Greenberg, Gary. "The Psychiatric Drug Crisis: What Happened to Psychiatry's Magic Bullets?" Web log post. Www.newyorker.com. N.p., 3 Sept. 2013. Web. In spite of the booming market, the psychopharmacology industry is in a crisis. Even though twenty percent of Americans are on some kind of psychiatric or mind altering medication the companies that sell the most popular anti-depressants have stopped research and clinical trials to produce new psychiatric drugs. The history of the science behind the business of anti-depressants shows that mood altering drugs were discovered by accident and theories of "chemical imbalances" were sought to validate the creation and prescription of them. As the theories of the brain changed so did the drugs. Now neuroscience seems to have reached a dead end in the areas involving chemicals involved with neurotransmission and cannot even say why the current anti-depressants work, if they do anything at all, or if they simply produce a placebo effect on users.
Kandel, Eric R. ""The New Science of the Mind"" The New York Times. The New York Times, 6 Sept. 2013. Web. 22 Oct. 2013. <http://www.nytimes.com/>. Eric R. Kandel, a professor at the Mortimer B. Zuckerman Mind Brain Behavior Institute at Columbia, a senior investigator at the Howard Hughes Medical Institute and a recipient of the 2000 Nobel Prize in Physiology or Medicine, writes in this New York Times op-ed piece that current research is opening up a new "unified science" of the mind where cognitive psychology and neuroscience combine efforts to source and treat depressive disorders. The neural circuits affected by these disorders are most likely very complex, bio markers in the brain predict the outcome of the two popular treatments of psychotherapy and anti-depressant medication for them, therapy changes the brain in certain cases and the effects of such practice can be studied empirically. Recent studies have shown specific genetic links to predispositions to such mental illnesses and depression.
Menand, Louis. "Head Case." The New Yorker. N.p., 1 Mar. 2010. Web. 29 Oct. 2013.
Mukherjee, Siddartha. "Post-Prozac Nation." New York Times Magazine 19 Apr. 2012: n. pag. Www.nytimes.com. Web. <http://www.nytimes.com/2012/04/22/magazine/the-science-and-history-of-treating-depression.html?pagewanted=1&_r=3&>. The essential idea that antidepressants treats a "chemical imbalance" in the brain by increasing levels of serotonin has been called into question. Newer studies have led neuroscientists to believe that the hippocampus of depressed patients stops creating the neurons that function in circuits necessary for coping with and remaining lively in the face of stress and tragic experience. Serotonin affects the production of these neurons in some of the cases involved studies done on rats and eventually humans. Rats given activities such as mazes to run through maintain the production of these neurons in the hippocampus, so it would seem that environment and behavior have an effect on brain chemistry. The author claims that even though the new theory renders anti-depressants useless in regards to biochemistry for 85% of people on such medications, the brain is still a mysterious, "soup" of chemicals.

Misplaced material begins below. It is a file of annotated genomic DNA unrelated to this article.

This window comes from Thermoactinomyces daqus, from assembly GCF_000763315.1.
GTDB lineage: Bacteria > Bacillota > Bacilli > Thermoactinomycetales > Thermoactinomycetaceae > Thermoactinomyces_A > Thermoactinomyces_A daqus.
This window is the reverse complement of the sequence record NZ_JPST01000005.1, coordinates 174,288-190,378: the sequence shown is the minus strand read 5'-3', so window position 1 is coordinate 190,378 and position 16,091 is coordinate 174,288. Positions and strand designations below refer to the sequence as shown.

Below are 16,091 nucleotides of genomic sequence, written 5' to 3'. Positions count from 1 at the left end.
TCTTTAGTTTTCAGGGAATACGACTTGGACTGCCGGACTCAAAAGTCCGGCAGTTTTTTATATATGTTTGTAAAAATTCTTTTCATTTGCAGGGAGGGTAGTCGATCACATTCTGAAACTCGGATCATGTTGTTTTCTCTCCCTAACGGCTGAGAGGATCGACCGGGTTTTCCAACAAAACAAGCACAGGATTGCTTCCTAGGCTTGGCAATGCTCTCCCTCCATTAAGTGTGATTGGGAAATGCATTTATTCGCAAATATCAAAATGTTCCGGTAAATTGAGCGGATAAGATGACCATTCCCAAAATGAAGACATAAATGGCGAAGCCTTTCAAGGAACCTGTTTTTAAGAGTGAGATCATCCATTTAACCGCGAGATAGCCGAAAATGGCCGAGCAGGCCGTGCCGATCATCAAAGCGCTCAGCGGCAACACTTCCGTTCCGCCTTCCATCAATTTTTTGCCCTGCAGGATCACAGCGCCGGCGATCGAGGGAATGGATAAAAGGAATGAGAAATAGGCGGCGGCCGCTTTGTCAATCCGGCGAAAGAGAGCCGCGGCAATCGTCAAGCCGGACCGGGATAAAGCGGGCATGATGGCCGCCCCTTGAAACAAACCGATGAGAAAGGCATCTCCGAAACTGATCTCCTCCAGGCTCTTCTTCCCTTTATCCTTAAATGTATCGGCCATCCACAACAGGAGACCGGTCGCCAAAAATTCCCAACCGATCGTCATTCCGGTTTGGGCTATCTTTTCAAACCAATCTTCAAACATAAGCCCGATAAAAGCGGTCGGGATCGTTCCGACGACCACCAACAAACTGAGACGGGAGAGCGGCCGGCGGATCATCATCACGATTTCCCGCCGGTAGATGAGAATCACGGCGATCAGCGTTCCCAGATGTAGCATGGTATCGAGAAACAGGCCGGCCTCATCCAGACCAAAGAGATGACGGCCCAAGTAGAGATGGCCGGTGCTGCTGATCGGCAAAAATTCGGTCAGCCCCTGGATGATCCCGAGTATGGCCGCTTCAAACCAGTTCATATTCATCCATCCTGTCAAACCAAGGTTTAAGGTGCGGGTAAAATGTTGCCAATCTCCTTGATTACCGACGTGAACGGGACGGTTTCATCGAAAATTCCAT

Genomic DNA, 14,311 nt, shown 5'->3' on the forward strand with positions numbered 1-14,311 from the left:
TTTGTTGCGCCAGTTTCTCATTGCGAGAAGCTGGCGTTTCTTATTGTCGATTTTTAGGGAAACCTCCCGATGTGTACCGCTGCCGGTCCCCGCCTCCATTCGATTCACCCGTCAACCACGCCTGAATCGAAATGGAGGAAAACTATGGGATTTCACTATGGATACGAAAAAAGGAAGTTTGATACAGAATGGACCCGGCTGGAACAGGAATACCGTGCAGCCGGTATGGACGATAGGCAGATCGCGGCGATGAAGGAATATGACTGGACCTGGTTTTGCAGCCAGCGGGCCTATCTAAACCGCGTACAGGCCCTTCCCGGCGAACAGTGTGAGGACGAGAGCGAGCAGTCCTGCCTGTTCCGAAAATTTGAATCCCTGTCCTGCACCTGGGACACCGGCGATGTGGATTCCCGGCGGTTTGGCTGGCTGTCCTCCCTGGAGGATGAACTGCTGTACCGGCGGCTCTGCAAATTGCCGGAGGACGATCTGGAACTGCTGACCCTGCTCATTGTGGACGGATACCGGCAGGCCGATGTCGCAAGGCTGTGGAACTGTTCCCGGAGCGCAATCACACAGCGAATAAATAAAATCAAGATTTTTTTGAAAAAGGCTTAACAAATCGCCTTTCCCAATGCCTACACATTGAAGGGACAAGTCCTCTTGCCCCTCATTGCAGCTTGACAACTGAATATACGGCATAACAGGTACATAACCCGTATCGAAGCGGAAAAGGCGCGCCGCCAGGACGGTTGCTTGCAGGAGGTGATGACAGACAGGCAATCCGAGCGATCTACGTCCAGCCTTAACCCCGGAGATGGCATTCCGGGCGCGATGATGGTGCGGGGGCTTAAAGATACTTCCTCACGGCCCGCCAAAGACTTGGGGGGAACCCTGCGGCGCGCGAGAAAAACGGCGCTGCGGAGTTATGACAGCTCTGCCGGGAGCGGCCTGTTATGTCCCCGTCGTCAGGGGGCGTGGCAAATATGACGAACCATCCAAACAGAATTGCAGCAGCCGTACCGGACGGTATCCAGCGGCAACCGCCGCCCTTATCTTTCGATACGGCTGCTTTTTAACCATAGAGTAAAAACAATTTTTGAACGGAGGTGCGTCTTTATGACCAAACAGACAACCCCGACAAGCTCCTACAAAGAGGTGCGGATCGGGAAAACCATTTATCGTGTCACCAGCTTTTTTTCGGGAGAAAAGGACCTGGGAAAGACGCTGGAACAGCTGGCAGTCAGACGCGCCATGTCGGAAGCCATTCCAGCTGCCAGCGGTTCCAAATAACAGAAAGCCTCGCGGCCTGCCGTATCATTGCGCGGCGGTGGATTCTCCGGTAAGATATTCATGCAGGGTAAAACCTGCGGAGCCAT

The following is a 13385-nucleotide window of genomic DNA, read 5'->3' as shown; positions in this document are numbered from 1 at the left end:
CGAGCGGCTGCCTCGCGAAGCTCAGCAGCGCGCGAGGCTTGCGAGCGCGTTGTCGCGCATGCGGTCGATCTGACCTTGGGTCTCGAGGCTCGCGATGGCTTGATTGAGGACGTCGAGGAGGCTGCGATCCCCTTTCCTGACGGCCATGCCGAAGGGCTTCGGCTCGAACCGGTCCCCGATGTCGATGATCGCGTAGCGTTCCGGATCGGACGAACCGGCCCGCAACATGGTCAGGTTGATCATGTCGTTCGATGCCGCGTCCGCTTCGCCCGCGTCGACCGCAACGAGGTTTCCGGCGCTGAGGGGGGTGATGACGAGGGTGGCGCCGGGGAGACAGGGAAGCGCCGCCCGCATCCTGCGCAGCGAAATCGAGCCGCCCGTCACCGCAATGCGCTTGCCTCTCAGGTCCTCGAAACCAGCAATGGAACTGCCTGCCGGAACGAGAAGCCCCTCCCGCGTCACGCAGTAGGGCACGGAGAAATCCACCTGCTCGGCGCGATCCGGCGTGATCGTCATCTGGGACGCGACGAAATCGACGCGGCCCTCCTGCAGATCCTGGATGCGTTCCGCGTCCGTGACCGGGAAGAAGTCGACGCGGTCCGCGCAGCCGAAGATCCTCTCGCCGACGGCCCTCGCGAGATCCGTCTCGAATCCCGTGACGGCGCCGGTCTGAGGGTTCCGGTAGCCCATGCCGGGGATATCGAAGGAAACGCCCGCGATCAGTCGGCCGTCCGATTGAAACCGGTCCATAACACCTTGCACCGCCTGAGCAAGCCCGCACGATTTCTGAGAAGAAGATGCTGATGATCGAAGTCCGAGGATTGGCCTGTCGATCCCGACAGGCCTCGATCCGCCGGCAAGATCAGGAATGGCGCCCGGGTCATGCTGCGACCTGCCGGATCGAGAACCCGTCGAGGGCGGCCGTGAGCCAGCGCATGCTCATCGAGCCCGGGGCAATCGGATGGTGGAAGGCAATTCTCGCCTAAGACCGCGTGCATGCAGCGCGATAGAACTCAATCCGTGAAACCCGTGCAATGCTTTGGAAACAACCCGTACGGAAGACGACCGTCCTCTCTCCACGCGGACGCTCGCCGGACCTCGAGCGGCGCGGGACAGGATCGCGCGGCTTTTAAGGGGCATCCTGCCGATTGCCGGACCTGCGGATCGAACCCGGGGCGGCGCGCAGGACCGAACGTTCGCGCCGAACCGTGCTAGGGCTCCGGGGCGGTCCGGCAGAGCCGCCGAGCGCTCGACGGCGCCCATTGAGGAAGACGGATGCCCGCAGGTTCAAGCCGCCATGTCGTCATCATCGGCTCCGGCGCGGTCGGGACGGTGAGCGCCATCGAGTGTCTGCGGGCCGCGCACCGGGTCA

Nauert, Rick, PHD. "Genetic and Environmental Stimulus for Depression | Psych Central News."" Psych Central.com. N.p., Jan. 2008. Web. 15 Oct. 2013. This brief article is centered around the study of the interaction between the genetic predisposition and the environmental causes of depression. The cited study published in Psychological Science gives evidence of a dopamine related gene in relation to clinical depression. The author adds weight to the "conclusions" made by the study by stating that depression is a disease that affects twenty million Americans and will be the second leading cause of disability worldwide by 2020.
Nemade, Rashmi, PHD, Natalie Staats Reiss, PHD, and Mark Dombeck, PHD. "Historical Understandings of Depression." Gulf Bend MHMR Center. N.p., n.d. Web. 25 Oct. 2013. This article gives a brief history of the study of clinical depression. Initially called "melancholia", Mesopotamian texts in the second millennium B.C suggest that it was considered a spiritual illness. Ancient Greek and Roman doctors later believed depression was both a biological and psychological disease. Eventually aside from Persian physicians belief in hydrotherapy and behavioral therapy most of the world just before Christ and well into the Middle Ages thought melancholia was caused by demons and the anger of the Gods. The Renaissance brought progress in regards to the scientific causes of the illness as well as more demonization of the madness associated with it. Anatomy of Melancholy, is published in 1621 in which describes psychological and social causes of depression as well as some new treatments. During the Enlightenment society views depression as an inherited disease that is untreatable. In the late 19th and early 20th centuries in spite of being differentiated from schizophrenia and the advent of Freudian psychotherapy the disease is often treated by lobotomy as well electro-shock therapy. In the 1950s depression along with other mental illness is treated biologically with medication as different approaches to psychology such as Behaviorism begin to evolve.